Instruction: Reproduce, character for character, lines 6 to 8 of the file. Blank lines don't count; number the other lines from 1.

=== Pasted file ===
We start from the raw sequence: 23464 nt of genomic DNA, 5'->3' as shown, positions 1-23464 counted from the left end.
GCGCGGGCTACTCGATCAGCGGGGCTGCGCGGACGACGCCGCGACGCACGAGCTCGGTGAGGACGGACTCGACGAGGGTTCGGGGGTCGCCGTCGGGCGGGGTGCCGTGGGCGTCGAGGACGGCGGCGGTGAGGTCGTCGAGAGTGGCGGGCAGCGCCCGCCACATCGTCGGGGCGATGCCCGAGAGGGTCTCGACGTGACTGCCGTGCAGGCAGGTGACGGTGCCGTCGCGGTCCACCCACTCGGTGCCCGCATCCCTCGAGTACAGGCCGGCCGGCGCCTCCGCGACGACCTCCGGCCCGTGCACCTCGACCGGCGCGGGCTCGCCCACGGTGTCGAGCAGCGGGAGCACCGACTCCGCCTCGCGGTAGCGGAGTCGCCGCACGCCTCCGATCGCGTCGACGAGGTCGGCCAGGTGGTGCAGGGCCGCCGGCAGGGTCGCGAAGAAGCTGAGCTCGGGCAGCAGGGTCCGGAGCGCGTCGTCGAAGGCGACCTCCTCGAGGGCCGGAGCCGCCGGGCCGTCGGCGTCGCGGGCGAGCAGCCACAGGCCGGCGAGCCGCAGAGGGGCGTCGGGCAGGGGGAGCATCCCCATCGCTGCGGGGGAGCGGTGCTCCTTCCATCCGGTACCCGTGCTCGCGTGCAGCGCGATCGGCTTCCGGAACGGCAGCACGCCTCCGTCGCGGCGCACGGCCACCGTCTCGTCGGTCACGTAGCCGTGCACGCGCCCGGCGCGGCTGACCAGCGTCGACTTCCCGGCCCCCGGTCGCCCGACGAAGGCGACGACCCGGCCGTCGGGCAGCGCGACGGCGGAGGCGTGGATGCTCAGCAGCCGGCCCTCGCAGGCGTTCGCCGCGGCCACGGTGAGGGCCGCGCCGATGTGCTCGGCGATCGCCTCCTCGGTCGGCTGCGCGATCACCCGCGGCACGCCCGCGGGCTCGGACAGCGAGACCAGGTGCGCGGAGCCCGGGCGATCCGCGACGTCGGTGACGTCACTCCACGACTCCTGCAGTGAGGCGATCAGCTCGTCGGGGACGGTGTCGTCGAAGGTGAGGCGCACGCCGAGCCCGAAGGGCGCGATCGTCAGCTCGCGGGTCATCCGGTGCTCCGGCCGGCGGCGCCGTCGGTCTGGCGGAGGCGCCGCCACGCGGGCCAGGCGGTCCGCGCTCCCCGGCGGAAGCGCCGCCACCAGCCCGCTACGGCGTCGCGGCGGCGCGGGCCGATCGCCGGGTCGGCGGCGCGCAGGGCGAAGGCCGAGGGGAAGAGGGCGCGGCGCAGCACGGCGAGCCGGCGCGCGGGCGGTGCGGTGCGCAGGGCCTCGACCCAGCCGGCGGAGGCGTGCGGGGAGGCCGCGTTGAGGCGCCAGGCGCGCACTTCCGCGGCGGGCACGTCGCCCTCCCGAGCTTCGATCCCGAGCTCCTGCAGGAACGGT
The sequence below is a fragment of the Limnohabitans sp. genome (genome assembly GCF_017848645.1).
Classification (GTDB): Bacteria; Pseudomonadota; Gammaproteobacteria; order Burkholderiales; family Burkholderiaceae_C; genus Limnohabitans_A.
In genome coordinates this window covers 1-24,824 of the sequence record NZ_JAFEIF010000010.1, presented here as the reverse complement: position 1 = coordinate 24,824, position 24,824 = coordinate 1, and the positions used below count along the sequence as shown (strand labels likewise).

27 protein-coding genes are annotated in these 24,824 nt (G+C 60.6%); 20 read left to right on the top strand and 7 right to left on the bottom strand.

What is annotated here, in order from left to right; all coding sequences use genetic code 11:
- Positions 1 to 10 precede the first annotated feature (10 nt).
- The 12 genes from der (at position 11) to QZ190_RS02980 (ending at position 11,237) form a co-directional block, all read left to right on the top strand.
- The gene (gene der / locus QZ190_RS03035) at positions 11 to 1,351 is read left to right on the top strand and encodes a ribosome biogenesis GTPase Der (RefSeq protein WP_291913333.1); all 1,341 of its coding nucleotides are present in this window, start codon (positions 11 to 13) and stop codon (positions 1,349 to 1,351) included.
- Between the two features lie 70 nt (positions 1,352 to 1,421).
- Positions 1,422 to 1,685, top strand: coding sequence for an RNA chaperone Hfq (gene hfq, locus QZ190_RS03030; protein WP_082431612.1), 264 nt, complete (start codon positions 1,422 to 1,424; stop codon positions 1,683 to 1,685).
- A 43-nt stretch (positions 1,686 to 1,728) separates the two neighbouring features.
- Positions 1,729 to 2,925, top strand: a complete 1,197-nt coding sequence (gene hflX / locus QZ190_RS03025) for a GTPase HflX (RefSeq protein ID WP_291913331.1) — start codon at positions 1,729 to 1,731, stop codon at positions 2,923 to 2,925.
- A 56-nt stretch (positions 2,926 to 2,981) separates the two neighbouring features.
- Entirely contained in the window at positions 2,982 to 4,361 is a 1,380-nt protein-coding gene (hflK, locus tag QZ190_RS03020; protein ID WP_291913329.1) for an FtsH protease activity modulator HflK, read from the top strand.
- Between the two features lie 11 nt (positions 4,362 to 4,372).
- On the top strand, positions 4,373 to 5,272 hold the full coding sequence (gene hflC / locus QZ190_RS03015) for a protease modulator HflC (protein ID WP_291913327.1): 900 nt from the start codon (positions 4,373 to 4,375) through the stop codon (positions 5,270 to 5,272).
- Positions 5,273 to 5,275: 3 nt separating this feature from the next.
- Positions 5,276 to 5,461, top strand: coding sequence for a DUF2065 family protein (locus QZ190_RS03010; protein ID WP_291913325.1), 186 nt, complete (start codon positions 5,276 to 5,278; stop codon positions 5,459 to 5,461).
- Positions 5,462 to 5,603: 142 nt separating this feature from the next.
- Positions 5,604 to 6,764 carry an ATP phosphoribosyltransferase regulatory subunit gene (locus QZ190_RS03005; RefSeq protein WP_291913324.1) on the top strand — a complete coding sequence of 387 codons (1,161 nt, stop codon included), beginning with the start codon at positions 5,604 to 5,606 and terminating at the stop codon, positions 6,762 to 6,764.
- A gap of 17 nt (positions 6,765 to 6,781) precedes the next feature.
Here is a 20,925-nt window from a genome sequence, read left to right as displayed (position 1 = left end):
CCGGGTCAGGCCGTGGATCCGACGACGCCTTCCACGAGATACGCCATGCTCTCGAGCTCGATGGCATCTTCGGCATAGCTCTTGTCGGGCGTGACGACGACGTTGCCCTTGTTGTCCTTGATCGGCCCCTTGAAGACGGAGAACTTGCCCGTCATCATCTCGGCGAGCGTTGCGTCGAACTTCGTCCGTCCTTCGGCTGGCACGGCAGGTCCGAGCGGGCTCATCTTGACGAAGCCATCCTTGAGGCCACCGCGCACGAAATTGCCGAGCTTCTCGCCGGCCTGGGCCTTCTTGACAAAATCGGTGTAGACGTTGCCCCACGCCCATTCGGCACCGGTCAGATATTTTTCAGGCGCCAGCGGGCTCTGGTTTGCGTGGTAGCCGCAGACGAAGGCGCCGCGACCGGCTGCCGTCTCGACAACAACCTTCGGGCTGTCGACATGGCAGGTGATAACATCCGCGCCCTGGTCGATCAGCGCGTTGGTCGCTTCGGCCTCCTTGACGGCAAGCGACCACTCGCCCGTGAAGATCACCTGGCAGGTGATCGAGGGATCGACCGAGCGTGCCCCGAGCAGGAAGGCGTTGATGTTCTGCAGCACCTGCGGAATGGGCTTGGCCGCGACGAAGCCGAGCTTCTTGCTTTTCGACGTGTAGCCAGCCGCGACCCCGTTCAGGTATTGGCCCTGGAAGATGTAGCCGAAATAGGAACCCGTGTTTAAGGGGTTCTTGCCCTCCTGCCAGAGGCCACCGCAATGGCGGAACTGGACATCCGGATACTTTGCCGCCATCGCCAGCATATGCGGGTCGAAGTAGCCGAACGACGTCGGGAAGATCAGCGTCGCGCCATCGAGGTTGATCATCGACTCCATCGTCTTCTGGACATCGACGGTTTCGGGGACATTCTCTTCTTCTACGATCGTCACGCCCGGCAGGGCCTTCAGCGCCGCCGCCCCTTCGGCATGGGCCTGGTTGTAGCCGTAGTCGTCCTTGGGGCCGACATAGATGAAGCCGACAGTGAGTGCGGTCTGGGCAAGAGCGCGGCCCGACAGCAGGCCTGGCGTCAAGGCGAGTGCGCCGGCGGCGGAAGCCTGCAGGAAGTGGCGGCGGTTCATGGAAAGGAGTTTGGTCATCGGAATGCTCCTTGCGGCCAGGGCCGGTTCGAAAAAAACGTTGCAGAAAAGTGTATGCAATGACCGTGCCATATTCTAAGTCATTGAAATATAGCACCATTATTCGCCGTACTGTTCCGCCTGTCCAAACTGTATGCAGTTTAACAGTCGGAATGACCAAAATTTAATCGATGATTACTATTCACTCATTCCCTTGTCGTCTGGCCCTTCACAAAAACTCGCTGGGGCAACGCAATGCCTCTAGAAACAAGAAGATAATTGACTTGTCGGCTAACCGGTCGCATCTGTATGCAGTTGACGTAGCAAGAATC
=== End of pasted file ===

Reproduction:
27 protein-coding genes are annotated in these 24,824 nt (G+C 60.6%); 20 read left to right on the top strand and 7 right to left on the bottom strand.

What is annotated here, in order from left to right; all coding sequences use genetic code 11:
- Positions 1 to 10 precede the first annotated feature (10 nt).